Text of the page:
It was my honor to meet Dharma for the first time at Noir at the Bar in Phoenix, AZ, during the Left Coast Crime conference. Dharma was friendly, funny, and knew more than a little about crime writing and motorcycles, two of this admin's favorite things. She joins us today to celebrate the launch of her book, Iron Goddess, A Shea Stevens Thriller, on June 28. Thanks for sharing your story with us today, Dharma!
Why I Write About Renegades, Outlaws, and Misfits
by Honored Guest Dharma Kelleher
Growing up in the 1970s and 1980s, I was always the good kid. Always got good grades. Didn’t smoke or drink. Never borrowed the car without permission. Unlike my younger brother Jim who was frequently grounded for breaking the rules.
No, I was the nerd. Math team. School newspaper. Marching band. So I wasn’t invited to any wild parties and didn’t hang out with the cool crowd.
But during that time, I lived with a secret—one that I didn’t understand or even have language to describe until my mid-20s. I was transgender. A girl trapped in a boy’s body.
When I came out in 1992, my world collapsed. I lost my marriage, my family, my friends, my job, and, of course, my church. I went from being the reliable good kid to being a pariah. Outcast. A child rejected by her own mother.
The struggles of keeping my identity hidden for 25 years, followed by the trauma of being outcast drove me into a very dark place. I drank heavily as an attempt to deal with the soul-destroying depression. I hung out at bars and slept with men and women, sometimes for money, sometimes just to have a warm body. I was even homeless for periods of time.
For a few years, I was married to another alcoholic who was the abusive complement to my needy codependency. We were like two peas in an emotionally fucked-up pod.
A couple of suicide attempts pulled me out of my death spiral. I got sober. I left my abusive husband. I learned how to love myself. And eventually, I met a woman who loved and accepted me as I am and became my wife.
I started reading a lot of lesbian fiction, but soon became dissatisfied. Nearly all of the books were coming out stories, romances, erotica, and cozy mysteries. But there’s more to life as a lesbian than coming out, falling in love, having sex, and stumbling over dead bodies.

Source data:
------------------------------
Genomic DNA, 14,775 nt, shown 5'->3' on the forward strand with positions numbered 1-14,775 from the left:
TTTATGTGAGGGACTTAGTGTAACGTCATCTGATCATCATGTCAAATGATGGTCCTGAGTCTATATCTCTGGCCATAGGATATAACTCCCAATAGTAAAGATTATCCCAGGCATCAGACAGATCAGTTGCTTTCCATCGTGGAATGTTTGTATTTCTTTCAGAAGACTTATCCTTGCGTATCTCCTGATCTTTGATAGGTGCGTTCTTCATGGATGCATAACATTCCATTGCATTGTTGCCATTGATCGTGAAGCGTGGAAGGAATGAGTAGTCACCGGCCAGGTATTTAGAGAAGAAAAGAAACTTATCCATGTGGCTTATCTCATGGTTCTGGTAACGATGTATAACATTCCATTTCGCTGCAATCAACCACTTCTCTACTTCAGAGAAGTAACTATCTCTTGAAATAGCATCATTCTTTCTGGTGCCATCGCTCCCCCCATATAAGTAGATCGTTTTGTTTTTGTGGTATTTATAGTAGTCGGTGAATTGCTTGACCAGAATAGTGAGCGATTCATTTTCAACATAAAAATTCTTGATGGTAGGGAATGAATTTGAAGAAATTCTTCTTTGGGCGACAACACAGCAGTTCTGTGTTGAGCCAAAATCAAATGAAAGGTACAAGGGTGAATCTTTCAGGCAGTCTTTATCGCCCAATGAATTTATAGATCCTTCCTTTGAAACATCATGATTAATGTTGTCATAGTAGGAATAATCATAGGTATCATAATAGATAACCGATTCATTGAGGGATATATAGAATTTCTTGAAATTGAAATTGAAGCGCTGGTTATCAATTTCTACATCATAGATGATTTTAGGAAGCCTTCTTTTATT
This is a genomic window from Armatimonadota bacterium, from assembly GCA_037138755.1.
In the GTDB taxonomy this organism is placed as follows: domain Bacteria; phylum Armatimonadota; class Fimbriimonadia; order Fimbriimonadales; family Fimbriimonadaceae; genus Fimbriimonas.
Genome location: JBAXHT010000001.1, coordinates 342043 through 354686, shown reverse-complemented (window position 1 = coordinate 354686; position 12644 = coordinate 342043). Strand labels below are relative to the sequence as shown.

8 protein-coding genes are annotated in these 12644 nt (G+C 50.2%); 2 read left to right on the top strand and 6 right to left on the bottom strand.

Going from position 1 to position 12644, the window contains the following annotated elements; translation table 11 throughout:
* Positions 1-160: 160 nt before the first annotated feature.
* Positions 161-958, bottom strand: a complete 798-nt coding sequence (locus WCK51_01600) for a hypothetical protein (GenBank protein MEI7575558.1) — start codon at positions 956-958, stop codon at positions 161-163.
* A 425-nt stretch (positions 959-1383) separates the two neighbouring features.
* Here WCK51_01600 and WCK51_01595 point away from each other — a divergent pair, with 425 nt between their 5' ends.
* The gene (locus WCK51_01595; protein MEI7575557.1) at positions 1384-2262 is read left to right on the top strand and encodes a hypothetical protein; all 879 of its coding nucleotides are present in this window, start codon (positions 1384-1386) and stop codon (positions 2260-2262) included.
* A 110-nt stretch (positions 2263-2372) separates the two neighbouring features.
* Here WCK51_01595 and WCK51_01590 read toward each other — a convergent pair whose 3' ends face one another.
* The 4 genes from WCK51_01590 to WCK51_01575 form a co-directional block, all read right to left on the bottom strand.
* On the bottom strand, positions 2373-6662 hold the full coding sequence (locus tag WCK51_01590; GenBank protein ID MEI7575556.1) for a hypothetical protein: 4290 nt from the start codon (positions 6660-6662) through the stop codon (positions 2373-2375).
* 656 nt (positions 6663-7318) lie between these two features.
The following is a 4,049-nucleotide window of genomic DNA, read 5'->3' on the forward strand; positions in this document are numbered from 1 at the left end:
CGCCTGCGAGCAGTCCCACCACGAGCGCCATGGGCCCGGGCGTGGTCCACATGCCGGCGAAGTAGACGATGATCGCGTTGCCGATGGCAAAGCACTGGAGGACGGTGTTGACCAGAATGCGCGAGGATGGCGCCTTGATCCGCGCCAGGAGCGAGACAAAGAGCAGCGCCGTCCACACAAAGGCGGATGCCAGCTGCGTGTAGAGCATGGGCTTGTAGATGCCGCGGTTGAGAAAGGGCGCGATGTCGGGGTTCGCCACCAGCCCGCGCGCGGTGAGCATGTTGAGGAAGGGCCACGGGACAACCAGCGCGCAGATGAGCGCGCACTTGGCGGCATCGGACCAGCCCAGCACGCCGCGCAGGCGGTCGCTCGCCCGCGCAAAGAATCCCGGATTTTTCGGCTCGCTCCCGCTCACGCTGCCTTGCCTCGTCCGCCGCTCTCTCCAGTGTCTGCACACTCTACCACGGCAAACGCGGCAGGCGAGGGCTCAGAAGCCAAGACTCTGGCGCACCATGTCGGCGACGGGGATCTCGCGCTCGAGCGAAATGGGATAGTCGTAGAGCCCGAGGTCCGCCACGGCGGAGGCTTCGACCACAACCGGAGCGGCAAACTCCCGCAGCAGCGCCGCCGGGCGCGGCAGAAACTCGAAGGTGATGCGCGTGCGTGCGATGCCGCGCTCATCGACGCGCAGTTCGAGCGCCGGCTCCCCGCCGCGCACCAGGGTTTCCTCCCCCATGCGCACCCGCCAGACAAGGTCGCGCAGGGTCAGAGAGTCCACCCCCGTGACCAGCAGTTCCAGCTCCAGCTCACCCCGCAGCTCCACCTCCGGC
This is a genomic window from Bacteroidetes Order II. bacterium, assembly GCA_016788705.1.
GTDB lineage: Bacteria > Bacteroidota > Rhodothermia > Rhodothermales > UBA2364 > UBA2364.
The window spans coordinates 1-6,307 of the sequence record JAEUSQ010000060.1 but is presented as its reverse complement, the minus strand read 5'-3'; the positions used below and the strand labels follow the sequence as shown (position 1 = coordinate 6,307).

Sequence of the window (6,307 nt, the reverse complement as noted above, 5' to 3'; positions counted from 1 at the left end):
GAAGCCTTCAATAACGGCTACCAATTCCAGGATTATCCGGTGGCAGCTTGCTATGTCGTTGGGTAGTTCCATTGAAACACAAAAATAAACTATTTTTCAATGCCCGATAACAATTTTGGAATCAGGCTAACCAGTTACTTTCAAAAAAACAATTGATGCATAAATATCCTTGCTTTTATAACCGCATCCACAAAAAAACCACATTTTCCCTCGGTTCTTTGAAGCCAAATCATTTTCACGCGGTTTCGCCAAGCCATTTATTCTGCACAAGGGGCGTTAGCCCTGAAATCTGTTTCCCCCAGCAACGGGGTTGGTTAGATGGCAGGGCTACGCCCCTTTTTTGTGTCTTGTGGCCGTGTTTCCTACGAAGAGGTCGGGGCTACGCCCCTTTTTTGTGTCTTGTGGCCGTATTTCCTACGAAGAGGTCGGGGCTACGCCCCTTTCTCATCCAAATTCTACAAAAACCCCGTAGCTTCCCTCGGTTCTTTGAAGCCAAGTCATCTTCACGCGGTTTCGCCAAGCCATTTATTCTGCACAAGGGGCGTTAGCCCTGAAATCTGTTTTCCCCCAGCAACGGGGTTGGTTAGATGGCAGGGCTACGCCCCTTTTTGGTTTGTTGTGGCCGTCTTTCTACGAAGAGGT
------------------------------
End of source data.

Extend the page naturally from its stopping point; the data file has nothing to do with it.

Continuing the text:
Ironically, there was a serious lack of diversity in lesbian fiction. The characters tended to be beautiful, white, educated, upper-middle class women. The stories always centered around the character’s sexuality. It was too vanilla and formulaic for my tastes.
I wanted stories that reflected the darker, grittier aspects of the community I lived in. I wanted stories that focused less on characters’ love lives and more on telling an exciting story that reflected the brutal realities of living in a violently homophobic, transphobic world. But I couldn’t find many books like this.
When I discovered National Novel Writing Month several years ago, I saw this as my opportunity to write the stories I wanted to read. I spent a few years learning the craft by taking classes, attending seminars, listening to podcasts, and participating in critique groups.
I had started riding motorcycles by this time and fell in love with biker culture. So after a few practice novels and several short stories, I set to work on Iron Goddess, a book about a female motorcycle builder whose family is a part of an outlaw motorcycle club.
This was the kind of story I had been wanting to read, one where the focus wasn’t on the main character’s sexuality, but on the challenges faced by outsiders and misfits. A world populated by people of color, gay people, trans people, junkies, outlaws. A world of corruption, violence, bigotry, and addiction.
And underneath all of that was an exploration of family in all its different manifestations and dysfunctions. Family of origin. Family of choice. The family of biker culture.
Because for all of our shortcomings, we renegades, outlaws, and misfits are human beings. And it is this humanity that I try to explore in my writing.
Dharma Kelleher writes gritty tales about outlaws, renegades, and misfits. Her hobbies include riding her motorcycle, picking locks, and getting inked.
Her debut novel IRON GODDESS will be published by Random House’s Alibi imprint on June 28, 2016. Learn more about her and her writing at dharmakelleher.com.